For all its talk of a Big Society and modernity, this weak, increasingly enfeebled government seems more destined for a reversion to a type that Cobbett would recognise. A reduced state, ruled by venal overlords; a corrupted public life dominated by poisonous, unaccountable private institutions; and the very haziest of democratic protections against it all.

The NI hacking scandal has exposed the myth of a state independent of capital, consisting of benignly watchful institutions. At its very centre is a tangled web of private interests and personal corruption, far from the high-minded liberal ideal of government for the public good.

Instability and weakness

But it is not stable. The replacement of public interest by private venality creates a vulnerability. It is the vulnerability of all criminal conspiracies: with nothing to hold them together but their own greed, they can rapidly be broken. The conspirators can be turned. Something like that is now happening. The police blame News International. NI throw their former golden boy, Andy Coulson, to the wolves. The politicians look back to NI. The cabal disintegrates as each side desperately tries to push the blame elsewhere.

And British civil society still contains immense reserves of authority. Ed Miliband has – after months of inscrutable silence – finally spoken up on the issue. The Labour Party stands to gain, for as long as it can appear above the fray. For as long as it can do so the situation can be stabilised. Those most implicated in the scandal can be removed from the scene.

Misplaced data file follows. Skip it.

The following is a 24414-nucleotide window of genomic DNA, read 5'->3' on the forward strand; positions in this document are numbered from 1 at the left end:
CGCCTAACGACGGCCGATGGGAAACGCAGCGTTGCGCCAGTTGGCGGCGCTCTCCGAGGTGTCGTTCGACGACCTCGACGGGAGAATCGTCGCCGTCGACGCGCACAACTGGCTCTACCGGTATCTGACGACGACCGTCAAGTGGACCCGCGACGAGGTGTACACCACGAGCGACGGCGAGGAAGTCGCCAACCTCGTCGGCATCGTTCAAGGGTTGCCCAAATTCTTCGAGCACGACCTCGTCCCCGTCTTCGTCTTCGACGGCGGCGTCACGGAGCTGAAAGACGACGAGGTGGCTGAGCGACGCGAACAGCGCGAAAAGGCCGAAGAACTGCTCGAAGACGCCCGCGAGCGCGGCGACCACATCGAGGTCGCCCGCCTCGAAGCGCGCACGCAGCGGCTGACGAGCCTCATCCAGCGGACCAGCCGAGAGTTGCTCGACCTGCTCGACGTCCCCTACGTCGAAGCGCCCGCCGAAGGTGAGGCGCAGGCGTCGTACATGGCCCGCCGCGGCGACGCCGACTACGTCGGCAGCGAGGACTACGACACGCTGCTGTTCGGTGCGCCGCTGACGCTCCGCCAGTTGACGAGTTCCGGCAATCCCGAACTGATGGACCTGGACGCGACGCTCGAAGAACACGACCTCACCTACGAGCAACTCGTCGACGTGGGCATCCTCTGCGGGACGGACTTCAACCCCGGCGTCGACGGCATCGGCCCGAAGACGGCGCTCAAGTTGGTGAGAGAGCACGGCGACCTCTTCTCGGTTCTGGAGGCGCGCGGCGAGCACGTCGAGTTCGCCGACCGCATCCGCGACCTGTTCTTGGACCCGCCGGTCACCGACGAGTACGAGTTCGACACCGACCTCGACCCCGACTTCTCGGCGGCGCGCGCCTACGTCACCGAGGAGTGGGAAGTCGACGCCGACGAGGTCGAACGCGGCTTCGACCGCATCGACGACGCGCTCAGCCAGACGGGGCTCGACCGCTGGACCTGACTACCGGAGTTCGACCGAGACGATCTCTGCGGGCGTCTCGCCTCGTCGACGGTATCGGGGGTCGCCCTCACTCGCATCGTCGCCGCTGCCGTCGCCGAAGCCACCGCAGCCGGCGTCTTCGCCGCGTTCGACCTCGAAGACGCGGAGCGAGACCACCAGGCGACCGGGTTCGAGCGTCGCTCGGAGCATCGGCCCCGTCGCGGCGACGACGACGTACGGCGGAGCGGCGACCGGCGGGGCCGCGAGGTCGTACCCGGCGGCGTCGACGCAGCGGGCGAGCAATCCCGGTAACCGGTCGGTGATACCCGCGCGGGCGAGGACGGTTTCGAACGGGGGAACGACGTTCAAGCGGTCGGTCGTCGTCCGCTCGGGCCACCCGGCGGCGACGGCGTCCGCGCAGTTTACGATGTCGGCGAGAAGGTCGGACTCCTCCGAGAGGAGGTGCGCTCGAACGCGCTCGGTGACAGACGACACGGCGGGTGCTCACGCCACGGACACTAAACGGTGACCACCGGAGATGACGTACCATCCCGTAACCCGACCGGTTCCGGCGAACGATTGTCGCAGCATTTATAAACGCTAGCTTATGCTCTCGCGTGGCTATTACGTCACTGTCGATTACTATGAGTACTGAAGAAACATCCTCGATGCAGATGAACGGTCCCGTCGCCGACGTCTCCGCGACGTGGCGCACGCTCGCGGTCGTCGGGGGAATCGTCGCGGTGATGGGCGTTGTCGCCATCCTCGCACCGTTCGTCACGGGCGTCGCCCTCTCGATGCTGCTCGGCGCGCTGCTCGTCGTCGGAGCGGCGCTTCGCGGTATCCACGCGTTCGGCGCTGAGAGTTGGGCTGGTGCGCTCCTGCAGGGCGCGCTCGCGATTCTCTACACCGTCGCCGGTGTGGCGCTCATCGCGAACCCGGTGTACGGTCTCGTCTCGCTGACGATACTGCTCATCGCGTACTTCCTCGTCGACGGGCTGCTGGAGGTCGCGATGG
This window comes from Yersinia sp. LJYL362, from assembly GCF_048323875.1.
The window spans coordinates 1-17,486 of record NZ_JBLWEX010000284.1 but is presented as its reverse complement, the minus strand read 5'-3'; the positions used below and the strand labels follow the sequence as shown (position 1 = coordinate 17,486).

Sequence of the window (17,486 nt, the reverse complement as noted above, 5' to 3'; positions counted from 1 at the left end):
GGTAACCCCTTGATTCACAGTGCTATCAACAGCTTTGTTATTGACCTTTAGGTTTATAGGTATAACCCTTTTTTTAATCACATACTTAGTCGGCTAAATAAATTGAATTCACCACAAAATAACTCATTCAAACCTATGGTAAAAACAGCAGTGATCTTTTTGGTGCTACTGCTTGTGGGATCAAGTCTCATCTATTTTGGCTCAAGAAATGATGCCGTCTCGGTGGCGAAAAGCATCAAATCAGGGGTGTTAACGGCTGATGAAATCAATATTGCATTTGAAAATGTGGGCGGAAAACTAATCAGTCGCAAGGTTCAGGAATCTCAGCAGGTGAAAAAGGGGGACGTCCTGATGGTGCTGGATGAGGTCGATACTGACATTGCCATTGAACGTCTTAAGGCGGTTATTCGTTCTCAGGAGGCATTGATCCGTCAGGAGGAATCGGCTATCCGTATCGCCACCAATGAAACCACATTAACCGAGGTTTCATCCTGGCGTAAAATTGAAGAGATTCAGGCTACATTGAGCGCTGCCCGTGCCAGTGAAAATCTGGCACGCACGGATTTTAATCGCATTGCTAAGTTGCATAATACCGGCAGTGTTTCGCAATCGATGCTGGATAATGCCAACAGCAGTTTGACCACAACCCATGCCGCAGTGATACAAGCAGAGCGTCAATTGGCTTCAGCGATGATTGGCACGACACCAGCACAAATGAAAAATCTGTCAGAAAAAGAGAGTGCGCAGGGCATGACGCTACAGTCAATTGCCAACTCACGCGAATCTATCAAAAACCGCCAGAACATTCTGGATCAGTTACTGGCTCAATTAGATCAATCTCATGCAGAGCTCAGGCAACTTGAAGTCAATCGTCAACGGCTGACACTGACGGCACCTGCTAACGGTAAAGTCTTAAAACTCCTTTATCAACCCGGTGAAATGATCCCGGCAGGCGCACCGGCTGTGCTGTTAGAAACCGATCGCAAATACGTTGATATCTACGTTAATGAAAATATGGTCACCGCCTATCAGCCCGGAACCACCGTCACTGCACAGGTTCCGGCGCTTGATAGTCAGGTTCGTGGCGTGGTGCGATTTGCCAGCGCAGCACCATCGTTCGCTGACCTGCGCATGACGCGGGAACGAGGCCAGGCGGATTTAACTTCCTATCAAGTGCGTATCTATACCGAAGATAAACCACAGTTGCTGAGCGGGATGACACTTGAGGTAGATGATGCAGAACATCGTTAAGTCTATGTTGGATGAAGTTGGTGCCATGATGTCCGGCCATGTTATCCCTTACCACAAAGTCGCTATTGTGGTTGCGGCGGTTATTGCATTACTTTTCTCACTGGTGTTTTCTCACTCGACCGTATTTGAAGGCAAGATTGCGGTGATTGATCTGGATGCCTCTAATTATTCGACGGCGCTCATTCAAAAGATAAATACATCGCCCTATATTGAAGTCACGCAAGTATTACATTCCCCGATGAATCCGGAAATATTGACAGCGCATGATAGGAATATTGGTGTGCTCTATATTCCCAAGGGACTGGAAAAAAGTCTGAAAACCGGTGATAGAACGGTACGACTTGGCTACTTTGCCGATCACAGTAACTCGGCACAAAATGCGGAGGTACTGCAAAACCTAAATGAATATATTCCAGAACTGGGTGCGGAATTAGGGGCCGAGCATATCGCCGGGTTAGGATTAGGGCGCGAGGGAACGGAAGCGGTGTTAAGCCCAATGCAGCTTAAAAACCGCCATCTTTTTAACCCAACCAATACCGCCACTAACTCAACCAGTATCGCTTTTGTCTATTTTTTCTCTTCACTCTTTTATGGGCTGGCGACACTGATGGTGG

Cameron will cling onto his post for a while yet, but he has begun to look like a dead man walking. His authority is in tatters. His government, already weak, will be substantially crippled for as long as he remains in power.

We must make the most of this weakness. Stopping the forced march to austerity will be hard, but weaknesses at the top of society bring it closer. The demand for democracy and accountability – of press, government, and police – goes hand-in-hand with the demand to stop the cuts.

James Meadway

Radical economist James Meadway has been an important critic of austerity economics and at the forefront of efforts to promulgate an alternative. James is co-author of Crisis in the Eurozone (2012) and Marx for Today (2014).